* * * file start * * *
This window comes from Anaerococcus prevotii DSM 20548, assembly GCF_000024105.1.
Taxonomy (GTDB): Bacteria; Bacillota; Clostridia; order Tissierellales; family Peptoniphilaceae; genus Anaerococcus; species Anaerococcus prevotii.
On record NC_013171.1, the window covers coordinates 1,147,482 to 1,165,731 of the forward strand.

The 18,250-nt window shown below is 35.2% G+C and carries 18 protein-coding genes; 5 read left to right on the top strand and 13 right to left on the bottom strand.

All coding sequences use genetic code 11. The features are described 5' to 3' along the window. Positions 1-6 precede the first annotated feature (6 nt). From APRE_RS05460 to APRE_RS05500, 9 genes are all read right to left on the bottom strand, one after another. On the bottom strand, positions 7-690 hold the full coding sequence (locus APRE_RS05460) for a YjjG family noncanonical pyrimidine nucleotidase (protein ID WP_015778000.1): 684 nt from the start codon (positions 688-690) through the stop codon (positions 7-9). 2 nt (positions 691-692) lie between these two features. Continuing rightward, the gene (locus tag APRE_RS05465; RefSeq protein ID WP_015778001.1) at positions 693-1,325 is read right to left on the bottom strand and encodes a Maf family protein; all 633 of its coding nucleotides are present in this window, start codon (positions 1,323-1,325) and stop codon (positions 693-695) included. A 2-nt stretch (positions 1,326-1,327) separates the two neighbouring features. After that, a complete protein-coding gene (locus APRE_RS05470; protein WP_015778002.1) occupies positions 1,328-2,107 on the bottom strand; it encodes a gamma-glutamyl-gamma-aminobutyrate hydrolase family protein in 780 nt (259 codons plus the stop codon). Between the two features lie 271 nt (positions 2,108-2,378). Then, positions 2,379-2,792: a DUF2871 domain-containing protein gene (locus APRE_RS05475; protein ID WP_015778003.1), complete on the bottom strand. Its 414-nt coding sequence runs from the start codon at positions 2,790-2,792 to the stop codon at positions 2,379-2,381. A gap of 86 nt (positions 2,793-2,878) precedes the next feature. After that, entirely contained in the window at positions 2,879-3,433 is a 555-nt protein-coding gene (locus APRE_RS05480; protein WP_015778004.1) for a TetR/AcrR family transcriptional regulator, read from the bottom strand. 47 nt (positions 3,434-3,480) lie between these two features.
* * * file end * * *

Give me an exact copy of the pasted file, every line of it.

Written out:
This window comes from Anaerococcus prevotii DSM 20548, assembly GCF_000024105.1.
Taxonomy (GTDB): Bacteria; Bacillota; Clostridia; order Tissierellales; family Peptoniphilaceae; genus Anaerococcus; species Anaerococcus prevotii.
On record NC_013171.1, the window covers coordinates 1,147,482 to 1,165,731 of the forward strand.

The 18,250-nt window shown below is 35.2% G+C and carries 18 protein-coding genes; 5 read left to right on the top strand and 13 right to left on the bottom strand.

All coding sequences use genetic code 11. The features are described 5' to 3' along the window. Positions 1-6 precede the first annotated feature (6 nt). From APRE_RS05460 to APRE_RS05500, 9 genes are all read right to left on the bottom strand, one after another. On the bottom strand, positions 7-690 hold the full coding sequence (locus APRE_RS05460) for a YjjG family noncanonical pyrimidine nucleotidase (protein ID WP_015778000.1): 684 nt from the start codon (positions 688-690) through the stop codon (positions 7-9). 2 nt (positions 691-692) lie between these two features. Continuing rightward, the gene (locus tag APRE_RS05465; RefSeq protein ID WP_015778001.1) at positions 693-1,325 is read right to left on the bottom strand and encodes a Maf family protein; all 633 of its coding nucleotides are present in this window, start codon (positions 1,323-1,325) and stop codon (positions 693-695) included. A 2-nt stretch (positions 1,326-1,327) separates the two neighbouring features. After that, a complete protein-coding gene (locus APRE_RS05470; protein WP_015778002.1) occupies positions 1,328-2,107 on the bottom strand; it encodes a gamma-glutamyl-gamma-aminobutyrate hydrolase family protein in 780 nt (259 codons plus the stop codon). Between the two features lie 271 nt (positions 2,108-2,378). Then, positions 2,379-2,792: a DUF2871 domain-containing protein gene (locus APRE_RS05475; protein ID WP_015778003.1), complete on the bottom strand. Its 414-nt coding sequence runs from the start codon at positions 2,790-2,792 to the stop codon at positions 2,379-2,381. A gap of 86 nt (positions 2,793-2,878) precedes the next feature. After that, entirely contained in the window at positions 2,879-3,433 is a 555-nt protein-coding gene (locus APRE_RS05480; protein WP_015778004.1) for a TetR/AcrR family transcriptional regulator, read from the bottom strand. 47 nt (positions 3,434-3,480) lie between these two features.